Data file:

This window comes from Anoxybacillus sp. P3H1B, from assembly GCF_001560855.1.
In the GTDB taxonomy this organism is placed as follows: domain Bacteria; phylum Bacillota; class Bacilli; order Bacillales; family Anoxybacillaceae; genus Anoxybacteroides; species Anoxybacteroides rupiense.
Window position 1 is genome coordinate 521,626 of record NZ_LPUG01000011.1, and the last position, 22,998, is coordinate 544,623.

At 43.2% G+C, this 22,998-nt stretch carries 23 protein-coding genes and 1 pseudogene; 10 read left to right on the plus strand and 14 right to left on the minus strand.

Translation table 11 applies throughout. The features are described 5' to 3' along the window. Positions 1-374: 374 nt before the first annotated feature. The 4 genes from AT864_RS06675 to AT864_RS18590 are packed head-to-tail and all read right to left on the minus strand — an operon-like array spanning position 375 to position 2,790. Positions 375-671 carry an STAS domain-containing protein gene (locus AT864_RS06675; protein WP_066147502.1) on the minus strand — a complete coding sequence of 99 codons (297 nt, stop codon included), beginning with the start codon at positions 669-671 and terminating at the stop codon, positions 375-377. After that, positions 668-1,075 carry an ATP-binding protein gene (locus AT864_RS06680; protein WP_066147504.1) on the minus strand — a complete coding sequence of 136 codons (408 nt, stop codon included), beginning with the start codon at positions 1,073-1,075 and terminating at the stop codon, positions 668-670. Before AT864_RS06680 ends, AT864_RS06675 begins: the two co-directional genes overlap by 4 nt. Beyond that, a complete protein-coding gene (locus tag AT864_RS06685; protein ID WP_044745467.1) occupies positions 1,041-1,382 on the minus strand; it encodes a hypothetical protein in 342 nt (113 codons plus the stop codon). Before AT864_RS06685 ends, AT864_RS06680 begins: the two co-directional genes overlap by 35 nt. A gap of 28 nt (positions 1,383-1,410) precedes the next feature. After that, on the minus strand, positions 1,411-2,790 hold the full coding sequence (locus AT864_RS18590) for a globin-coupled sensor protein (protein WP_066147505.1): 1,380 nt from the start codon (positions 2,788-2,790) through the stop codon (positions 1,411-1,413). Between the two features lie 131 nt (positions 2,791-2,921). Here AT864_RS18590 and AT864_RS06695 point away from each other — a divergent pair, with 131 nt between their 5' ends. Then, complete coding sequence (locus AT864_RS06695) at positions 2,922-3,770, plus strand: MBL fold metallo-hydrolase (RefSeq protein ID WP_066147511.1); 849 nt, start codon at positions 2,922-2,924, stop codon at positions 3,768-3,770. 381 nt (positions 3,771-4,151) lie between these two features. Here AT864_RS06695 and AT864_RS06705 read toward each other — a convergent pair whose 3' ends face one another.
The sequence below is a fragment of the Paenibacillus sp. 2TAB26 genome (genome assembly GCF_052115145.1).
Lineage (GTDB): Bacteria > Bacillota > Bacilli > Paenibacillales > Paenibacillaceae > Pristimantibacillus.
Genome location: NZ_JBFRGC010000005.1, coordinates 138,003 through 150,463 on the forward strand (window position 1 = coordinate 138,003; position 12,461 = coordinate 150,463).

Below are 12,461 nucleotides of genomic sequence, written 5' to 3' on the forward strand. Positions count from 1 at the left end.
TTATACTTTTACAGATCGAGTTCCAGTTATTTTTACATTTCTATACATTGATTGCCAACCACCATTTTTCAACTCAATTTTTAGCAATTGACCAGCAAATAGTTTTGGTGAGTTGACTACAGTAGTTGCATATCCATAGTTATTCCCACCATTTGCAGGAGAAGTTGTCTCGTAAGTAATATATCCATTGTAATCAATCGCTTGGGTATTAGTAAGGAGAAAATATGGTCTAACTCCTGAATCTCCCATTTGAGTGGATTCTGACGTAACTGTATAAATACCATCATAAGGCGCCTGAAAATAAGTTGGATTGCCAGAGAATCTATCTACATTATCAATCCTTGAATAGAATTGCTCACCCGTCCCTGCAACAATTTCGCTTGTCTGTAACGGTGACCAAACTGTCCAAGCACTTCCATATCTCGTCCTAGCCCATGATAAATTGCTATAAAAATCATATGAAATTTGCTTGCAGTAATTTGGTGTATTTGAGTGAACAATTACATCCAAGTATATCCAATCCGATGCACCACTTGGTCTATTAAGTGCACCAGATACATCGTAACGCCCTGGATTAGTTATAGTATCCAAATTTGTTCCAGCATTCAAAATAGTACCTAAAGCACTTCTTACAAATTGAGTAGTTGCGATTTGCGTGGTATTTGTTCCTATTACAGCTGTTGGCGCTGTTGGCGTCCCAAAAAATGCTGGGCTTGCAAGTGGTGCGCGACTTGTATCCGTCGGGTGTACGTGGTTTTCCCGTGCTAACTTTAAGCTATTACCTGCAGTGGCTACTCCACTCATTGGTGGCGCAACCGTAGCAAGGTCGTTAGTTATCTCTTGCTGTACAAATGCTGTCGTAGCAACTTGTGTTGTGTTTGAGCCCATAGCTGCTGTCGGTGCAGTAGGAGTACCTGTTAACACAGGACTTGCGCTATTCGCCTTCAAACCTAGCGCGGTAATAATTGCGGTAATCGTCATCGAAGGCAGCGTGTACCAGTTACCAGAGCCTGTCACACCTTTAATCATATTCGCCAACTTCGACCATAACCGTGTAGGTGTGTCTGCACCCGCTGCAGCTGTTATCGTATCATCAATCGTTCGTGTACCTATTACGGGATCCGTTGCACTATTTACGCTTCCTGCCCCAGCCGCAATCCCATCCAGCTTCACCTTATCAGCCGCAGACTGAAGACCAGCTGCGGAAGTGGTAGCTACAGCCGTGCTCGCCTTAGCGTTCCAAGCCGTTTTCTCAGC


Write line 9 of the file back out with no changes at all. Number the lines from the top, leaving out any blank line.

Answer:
Below are 12,461 nucleotides of genomic sequence, written 5' to 3' on the forward strand. Positions count from 1 at the left end.